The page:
BELTON — Despite threats of inclement weather, Stephanie Turnham, Bell County Museum director, related tales of colorful characters and controversy as she led the popular Bell County Museum Summer Walking Tour on June 12.
“It opens up the community to me, making it more personal,” Rhonda Green, of Temple, said.
Participants walked around the courthouse, past the county jail, onto the bridge over Nolan Creek, through the historic area of downtown Belton and past the museum, before making their way back to the courthouse.
“I’ve lived in Belton for seven years, and I drive by all these places,” Green said. “I’ll think of them differently next time.”
In the shade across from the Bell County Juvenile Center, Turnham described Bell County’s third jail.
Examples of Renaissance Revival, Arte Moderne and even Sears & Roebuck catalog home architecture can be found within blocks of each other. “Romanesque architecture is the architecture of medieval castles and dungeons,” Turnham explained about the intended psychological effect of the former jail building’s construction.
Turnham elaborated on the last legal public hanging in Bell County and its consequences. George Hornsby was hung on Good Friday in 1922, but many believed he was innocent. The crowd’s response so disgusted attorney J.W. Thomas Sr., that he campaigned and was elected to the senate, where Thomas successfully passed legislation to end public executions in Texas.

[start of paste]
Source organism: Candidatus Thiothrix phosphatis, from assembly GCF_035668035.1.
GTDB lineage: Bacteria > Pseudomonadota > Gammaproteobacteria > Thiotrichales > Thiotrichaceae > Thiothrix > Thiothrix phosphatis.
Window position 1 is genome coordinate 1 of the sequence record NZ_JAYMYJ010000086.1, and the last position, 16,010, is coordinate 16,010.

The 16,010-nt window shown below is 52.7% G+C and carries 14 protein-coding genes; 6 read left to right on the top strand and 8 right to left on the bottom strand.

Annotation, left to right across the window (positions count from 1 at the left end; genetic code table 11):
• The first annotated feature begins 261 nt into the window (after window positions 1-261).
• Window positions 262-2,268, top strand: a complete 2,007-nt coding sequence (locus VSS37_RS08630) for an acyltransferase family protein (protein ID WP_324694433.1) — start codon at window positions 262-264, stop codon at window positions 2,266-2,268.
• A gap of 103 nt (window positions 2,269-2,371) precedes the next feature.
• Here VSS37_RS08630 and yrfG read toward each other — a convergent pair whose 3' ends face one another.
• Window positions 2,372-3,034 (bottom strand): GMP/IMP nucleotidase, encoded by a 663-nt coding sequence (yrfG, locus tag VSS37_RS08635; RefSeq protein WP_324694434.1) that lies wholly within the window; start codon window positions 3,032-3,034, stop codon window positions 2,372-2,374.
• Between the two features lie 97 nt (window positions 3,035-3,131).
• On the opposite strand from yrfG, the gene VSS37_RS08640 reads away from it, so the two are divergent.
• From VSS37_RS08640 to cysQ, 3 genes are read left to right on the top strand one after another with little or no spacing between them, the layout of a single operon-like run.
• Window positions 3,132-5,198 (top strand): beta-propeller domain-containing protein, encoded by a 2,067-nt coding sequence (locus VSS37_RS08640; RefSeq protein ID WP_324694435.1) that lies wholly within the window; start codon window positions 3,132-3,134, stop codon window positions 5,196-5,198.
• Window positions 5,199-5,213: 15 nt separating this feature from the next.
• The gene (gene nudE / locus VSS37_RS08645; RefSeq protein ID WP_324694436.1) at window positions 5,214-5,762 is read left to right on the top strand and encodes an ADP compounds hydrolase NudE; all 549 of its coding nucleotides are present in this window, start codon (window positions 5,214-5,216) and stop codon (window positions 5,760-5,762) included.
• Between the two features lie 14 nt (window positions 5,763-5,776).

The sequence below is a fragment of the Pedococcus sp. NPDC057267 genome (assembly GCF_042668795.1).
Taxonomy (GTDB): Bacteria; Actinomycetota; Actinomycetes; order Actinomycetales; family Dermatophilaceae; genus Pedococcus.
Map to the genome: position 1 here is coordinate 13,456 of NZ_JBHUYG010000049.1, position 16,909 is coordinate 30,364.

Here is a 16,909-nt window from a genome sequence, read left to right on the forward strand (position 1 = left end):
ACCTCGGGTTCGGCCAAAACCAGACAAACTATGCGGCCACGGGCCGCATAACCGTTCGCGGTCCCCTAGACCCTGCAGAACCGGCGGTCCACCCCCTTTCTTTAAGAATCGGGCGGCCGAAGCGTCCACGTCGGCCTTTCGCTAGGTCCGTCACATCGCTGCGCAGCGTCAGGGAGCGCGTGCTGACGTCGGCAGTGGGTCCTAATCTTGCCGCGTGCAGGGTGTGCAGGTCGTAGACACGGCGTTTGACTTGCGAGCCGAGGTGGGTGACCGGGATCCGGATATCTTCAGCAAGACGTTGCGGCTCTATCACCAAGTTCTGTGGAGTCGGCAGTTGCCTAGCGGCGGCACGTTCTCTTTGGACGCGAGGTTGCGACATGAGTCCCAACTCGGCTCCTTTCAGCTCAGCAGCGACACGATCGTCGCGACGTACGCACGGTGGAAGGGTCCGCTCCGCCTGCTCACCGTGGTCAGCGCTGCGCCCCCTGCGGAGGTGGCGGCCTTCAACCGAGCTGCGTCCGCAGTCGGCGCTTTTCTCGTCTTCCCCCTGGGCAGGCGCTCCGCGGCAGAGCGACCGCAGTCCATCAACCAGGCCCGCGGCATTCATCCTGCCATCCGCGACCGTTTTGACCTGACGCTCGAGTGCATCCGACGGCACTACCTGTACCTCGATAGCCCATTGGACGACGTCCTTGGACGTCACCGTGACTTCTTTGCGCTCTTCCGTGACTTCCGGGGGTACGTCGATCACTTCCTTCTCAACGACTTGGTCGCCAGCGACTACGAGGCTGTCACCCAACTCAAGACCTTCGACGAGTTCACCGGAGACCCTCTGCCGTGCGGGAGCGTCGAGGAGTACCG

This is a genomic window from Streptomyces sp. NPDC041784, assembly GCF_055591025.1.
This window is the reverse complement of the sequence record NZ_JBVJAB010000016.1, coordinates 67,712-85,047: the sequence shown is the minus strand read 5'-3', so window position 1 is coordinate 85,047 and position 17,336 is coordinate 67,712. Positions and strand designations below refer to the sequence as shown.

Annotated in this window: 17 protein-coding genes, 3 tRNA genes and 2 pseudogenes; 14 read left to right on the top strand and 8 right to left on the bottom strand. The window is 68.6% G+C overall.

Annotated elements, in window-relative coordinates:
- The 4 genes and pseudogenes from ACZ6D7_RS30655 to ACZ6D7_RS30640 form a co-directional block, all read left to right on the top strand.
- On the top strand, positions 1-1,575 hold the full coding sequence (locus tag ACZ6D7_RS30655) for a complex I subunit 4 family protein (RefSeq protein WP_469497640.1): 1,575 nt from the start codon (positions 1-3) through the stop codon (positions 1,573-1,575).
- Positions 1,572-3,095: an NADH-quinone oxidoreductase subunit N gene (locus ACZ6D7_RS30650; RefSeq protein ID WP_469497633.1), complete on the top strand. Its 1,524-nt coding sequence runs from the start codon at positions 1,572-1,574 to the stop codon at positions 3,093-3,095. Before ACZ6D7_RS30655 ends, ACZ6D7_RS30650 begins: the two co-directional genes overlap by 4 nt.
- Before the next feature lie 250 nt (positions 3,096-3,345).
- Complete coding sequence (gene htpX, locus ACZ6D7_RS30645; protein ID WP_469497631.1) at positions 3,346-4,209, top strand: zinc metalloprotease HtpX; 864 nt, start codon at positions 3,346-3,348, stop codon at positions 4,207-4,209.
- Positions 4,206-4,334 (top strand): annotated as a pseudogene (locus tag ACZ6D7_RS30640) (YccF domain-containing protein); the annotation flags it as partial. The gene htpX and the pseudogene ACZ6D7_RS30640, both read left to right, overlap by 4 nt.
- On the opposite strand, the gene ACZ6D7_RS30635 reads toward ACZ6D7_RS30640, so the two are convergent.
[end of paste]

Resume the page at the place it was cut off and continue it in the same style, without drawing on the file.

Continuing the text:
Other highlights of the tour included the origins of Yettie Polk Park, the new hike and bike trail, the story of a massacre at the first jail in Belton, Sears catalog houses, and the history of the Sanctified Sisters.
Turnham described the story of the Chisholm Trail depicted on the column in the courtyard outside the Bell County Museum, as well as the museum’s growth since its inception.
At the tour’s conclusion across from the courthouse, Turnham recounted an event of criminal misunderstanding, prejudice, and vigilante justice.
“This is a story that’s bloody and gory, but you have to tell it, or it will happen again,” said Turnham of the shooting, dragging, and public desecration of Henry Gentry. “I’m sure Belton City Council is not proud of this story, but they didn’t do it. This was done 104 years ago, when attitudes were very, very, different.”
Locations where the Sanctified Sisters lived and owned land, where Nolan Creek flooded in 1913, and where soldiers arrived from Camp Hood were pointed out. Even the wild longhorn cattle from southern Texas came through the county on a feeder trail for the Chisholm Trail.
Today, The Gin, which was originally where farmers brought their cotton to sell, is helping to revive the Belton downtown area. The Justice Center, the Bell County Museum and the re-creating of the old Market Days on Central Avenue are a part of again changing the city and the county.
“It’s something that I’ve been wanting to know, the history of Belton,” said Irma Elser, owner of Trends and Treasures Boutique, and a Belton resident of 12 years. “I’ve always wanted somebody to give me a tour of the town. I wish they would do the cemetery tours as well.”
For more information on museum events, go to www.bellcountymuseum.org or call 254-933-5243.